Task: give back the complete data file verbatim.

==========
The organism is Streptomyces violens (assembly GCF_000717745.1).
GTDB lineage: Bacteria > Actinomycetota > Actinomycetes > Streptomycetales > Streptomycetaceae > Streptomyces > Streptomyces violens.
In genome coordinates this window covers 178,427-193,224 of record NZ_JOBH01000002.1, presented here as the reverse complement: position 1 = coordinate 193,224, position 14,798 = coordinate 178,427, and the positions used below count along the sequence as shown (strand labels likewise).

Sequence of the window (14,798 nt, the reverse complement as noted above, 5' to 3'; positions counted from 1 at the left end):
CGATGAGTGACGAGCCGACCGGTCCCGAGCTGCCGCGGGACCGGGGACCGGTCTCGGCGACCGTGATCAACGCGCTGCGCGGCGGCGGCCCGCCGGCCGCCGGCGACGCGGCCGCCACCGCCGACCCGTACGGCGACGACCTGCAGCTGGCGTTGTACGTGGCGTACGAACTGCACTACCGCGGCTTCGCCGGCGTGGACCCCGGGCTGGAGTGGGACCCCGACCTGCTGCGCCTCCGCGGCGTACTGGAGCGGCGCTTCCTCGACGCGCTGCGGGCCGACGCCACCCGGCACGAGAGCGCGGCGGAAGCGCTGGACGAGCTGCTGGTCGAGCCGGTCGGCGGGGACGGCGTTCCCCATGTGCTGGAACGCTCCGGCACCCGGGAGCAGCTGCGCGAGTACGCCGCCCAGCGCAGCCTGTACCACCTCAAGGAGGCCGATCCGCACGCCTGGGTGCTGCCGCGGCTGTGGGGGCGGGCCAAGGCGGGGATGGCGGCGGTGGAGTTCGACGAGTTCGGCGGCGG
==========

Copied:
The organism is Streptomyces violens (assembly GCF_000717745.1).
GTDB lineage: Bacteria > Actinomycetota > Actinomycetes > Streptomycetales > Streptomycetaceae > Streptomyces > Streptomyces violens.
In genome coordinates this window covers 178,427-193,224 of record NZ_JOBH01000002.1, presented here as the reverse complement: position 1 = coordinate 193,224, position 14,798 = coordinate 178,427, and the positions used below count along the sequence as shown (strand labels likewise).

Sequence of the window (14,798 nt, the reverse complement as noted above, 5' to 3'; positions counted from 1 at the left end):
CGATGAGTGACGAGCCGACCGGTCCCGAGCTGCCGCGGGACCGGGGACCGGTCTCGGCGACCGTGATCAACGCGCTGCGCGGCGGCGGCCCGCCGGCCGCCGGCGACGCGGCCGCCACCGCCGACCCGTACGGCGACGACCTGCAGCTGGCGTTGTACGTGGCGTACGAACTGCACTACCGCGGCTTCGCCGGCGTGGACCCCGGGCTGGAGTGGGACCCCGACCTGCTGCGCCTCCGCGGCGTACTGGAGCGGCGCTTCCTCGACGCGCTGCGGGCCGACGCCACCCGGCACGAGAGCGCGGCGGAAGCGCTGGACGAGCTGCTGGTCGAGCCGGTCGGCGGGGACGGCGTTCCCCATGTGCTGGAACGCTCCGGCACCCGGGAGCAGCTGCGCGAGTACGCCGCCCAGCGCAGCCTGTACCACCTCAAGGAGGCCGATCCGCACGCCTGGGTGCTGCCGCGGCTGTGGGGGCGGGCCAAGGCGGGGATGGCGGCGGTGGAGTTCGACGAGTTCGGCGGCGG